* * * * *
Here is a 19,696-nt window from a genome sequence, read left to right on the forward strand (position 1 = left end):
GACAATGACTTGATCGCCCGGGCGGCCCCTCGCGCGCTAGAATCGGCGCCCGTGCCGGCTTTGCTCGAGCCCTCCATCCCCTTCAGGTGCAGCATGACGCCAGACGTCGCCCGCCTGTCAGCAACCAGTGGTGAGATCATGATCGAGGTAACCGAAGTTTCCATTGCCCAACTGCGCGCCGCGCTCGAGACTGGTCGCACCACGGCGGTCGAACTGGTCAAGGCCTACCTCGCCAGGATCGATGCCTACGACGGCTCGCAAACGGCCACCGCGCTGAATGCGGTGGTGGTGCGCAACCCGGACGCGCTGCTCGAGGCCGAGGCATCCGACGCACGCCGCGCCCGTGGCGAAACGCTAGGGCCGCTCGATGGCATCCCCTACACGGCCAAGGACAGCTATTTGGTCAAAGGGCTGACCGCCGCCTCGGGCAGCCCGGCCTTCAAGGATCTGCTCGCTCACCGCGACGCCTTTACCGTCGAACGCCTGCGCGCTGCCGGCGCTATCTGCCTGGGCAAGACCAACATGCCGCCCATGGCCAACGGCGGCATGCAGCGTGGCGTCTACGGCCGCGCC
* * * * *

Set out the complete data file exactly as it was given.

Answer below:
Here is a 19,696-nt window from a genome sequence, read left to right on the forward strand (position 1 = left end):
GACAATGACTTGATCGCCCGGGCGGCCCCTCGCGCGCTAGAATCGGCGCCCGTGCCGGCTTTGCTCGAGCCCTCCATCCCCTTCAGGTGCAGCATGACGCCAGACGTCGCCCGCCTGTCAGCAACCAGTGGTGAGATCATGATCGAGGTAACCGAAGTTTCCATTGCCCAACTGCGCGCCGCGCTCGAGACTGGTCGCACCACGGCGGTCGAACTGGTCAAGGCCTACCTCGCCAGGATCGATGCCTACGACGGCTCGCAAACGGCCACCGCGCTGAATGCGGTGGTGGTGCGCAACCCGGACGCGCTGCTCGAGGCCGAGGCATCCGACGCACGCCGCGCCCGTGGCGAAACGCTAGGGCCGCTCGATGGCATCCCCTACACGGCCAAGGACAGCTATTTGGTCAAAGGGCTGACCGCCGCCTCGGGCAGCCCGGCCTTCAAGGATCTGCTCGCTCACCGCGACGCCTTTACCGTCGAACGCCTGCGCGCTGCCGGCGCTATCTGCCTGGGCAAGACCAACATGCCGCCCATGGCCAACGGCGGCATGCAGCGTGGCGTCTACGGCCGCGCC